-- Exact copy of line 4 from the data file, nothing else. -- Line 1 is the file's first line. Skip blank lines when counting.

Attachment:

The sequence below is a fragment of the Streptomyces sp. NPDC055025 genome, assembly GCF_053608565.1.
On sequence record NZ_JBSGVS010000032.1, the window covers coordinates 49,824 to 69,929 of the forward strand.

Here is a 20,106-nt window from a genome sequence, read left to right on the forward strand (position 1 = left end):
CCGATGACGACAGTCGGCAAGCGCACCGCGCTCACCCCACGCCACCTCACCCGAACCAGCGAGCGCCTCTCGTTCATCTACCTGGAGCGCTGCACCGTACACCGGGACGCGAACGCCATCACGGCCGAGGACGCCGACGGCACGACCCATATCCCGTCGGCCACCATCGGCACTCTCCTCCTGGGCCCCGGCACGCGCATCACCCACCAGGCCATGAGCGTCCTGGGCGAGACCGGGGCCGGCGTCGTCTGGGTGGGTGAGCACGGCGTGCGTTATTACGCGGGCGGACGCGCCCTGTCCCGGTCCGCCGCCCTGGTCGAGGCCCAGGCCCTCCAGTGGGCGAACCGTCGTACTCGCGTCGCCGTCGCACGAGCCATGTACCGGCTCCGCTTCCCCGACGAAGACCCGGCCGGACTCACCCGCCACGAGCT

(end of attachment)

CCGATGACGACAGTCGGCAAGCGCACCGCGCTCACCCCACGCCACCTCACCCGAACCAGCGAGCGCCTCTCGTTCATCTACCTGGAGCGCTGCACCGTACACCGGGACGCGAACGCCATCACGGCCGAGGACGCCGACGGCACGACCCATATCCCGTCGGCCACCATCGGCACTCTCCTCCTGGGCCCCGGCACGCGCATCACCCACCAGGCCATGAGCGTCCTGGGCGAGACCGGGGCCGGCGTCGTCTGGGTGGGTGAGCACGGCGTGCGTTATTACGCGGGCGGACGCGCCCTGTCCCGGTCCGCCGCCCTGGTCGAGGCCCAGGCCCTCCAGTGGGCGAACCGTCGTACTCGCGTCGCCGTCGCACGAGCCATGTACCGGCTCCGCTTCCCCGACGAAGACCCGGCCGGACTCACCCGCCACGAGCT